Greg, your wrist watches are very nice as well.  Being an aviator myself, I love the Breitling watches.  They are very expensive.  I would love to have one some day but never really thought of spending the money it takes to own one.  The next time you are in an airport environment, you'll notice most of the airline pilots wearing one of those.  I have the cheap version, a Citizen Eco Drive "Sky Hawk" which is an aviator type watch only a fraction of the expense.  It uses solar energy for power.  It has all the dials and scales on it.  I actually knew how to use all that stuff at one time----for navigation but I think it's there for show more than practical use.


Dennis, you're right about the bells and whistles being mostly for show.  My Breitling is a chronograph, but do you think I've ever timed anything with it--NOPE...


Hey fin:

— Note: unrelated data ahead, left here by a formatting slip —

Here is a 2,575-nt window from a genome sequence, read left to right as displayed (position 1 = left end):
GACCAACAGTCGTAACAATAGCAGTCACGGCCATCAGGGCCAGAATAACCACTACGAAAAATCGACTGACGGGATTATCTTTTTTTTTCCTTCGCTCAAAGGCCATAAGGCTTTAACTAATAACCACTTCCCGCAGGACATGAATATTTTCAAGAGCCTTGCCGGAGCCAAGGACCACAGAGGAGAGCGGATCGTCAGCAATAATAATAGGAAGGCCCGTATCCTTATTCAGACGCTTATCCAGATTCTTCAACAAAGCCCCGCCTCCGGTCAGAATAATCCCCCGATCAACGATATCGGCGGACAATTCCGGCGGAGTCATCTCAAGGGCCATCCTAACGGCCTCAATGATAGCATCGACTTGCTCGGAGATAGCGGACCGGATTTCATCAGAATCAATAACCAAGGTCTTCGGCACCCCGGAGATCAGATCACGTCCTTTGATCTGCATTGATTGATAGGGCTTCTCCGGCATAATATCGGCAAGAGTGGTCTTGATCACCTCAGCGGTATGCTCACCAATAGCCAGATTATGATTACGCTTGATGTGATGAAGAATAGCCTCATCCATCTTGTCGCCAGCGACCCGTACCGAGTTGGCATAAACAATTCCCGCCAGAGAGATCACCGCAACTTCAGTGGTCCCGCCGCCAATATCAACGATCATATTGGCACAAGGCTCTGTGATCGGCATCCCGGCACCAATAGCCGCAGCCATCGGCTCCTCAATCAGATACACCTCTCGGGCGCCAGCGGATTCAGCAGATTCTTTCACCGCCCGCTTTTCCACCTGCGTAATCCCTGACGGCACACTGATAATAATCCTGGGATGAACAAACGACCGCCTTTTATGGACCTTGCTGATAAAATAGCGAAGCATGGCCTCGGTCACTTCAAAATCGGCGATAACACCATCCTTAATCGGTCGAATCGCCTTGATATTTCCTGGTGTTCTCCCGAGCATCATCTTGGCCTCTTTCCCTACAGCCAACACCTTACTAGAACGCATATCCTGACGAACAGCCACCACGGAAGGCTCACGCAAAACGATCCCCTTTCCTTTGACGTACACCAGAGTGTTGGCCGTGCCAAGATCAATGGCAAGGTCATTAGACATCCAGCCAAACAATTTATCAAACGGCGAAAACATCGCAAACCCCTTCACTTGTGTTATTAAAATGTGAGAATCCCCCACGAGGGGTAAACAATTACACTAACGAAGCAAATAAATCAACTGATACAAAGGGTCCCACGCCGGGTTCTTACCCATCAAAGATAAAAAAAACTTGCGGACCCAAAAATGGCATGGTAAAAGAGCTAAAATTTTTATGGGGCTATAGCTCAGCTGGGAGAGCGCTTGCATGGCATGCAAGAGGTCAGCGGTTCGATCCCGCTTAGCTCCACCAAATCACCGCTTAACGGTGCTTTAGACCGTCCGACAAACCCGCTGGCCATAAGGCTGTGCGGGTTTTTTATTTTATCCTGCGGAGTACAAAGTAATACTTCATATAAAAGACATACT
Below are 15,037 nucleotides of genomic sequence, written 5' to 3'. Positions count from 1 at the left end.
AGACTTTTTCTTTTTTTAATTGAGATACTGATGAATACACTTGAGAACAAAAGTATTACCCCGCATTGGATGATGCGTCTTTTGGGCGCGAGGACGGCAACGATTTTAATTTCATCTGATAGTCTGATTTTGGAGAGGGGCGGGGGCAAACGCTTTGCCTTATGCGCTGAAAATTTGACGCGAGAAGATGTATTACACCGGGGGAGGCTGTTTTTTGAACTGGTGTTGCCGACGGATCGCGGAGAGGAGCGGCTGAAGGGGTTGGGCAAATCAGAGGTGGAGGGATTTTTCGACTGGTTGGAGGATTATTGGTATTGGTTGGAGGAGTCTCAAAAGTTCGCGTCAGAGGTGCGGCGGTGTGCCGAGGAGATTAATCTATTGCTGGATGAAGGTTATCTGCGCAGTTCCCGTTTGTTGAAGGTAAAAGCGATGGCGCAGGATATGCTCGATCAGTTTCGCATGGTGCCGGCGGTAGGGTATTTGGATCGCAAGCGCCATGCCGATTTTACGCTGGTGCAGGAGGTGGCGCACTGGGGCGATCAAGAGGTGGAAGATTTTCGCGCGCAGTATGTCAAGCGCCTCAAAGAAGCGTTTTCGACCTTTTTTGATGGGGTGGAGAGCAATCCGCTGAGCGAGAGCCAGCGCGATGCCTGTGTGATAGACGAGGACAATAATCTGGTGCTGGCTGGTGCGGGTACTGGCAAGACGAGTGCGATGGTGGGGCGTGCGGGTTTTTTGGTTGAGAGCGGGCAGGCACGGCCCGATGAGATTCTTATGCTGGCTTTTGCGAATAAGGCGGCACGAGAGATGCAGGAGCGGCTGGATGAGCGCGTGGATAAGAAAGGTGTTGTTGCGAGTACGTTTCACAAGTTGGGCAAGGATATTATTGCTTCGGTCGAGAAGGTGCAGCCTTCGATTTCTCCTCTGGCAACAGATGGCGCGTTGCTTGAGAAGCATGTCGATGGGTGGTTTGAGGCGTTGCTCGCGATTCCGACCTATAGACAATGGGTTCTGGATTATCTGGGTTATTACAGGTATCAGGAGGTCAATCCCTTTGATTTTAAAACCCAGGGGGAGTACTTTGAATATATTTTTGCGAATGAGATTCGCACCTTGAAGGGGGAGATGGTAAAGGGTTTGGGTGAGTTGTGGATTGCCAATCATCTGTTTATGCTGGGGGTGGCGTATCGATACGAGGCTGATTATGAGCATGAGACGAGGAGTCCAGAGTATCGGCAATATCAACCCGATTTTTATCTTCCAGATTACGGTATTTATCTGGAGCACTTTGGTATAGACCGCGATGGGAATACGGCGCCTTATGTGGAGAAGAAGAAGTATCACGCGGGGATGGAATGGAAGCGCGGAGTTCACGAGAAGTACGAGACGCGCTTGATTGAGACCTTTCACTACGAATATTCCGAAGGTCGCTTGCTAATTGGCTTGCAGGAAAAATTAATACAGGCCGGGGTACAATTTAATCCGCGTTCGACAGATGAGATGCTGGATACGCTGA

I like the Mediterranean Blue color of your watch (WE color code -57) and the fact your watch does not have a single scratch. Did you polish it with Novus 2 by any chance?




I am curious to know where do you get the springs missing from your pocket watch collection? Old stock? Is there someone in the US that makes them?



Quote from: JorgeAmely on September 24, 2009, 12:37:49 AM
Hey fin:

I like the Mediterranean Blue color of your watch (WE color code -57) and the fact your watch does not have a single scratch. Did you polish it with Novus 2 by any chance?

Gracias, Amigo,
My secret to avoiding scratches is that before I leave the house, I slip a Mahogany Brown paper bag over my hand and secure it with a Rose Beige rubber band.  It's very stylish!



There are companies in Switzerland who make mainsprings for all the old American pocketwatches.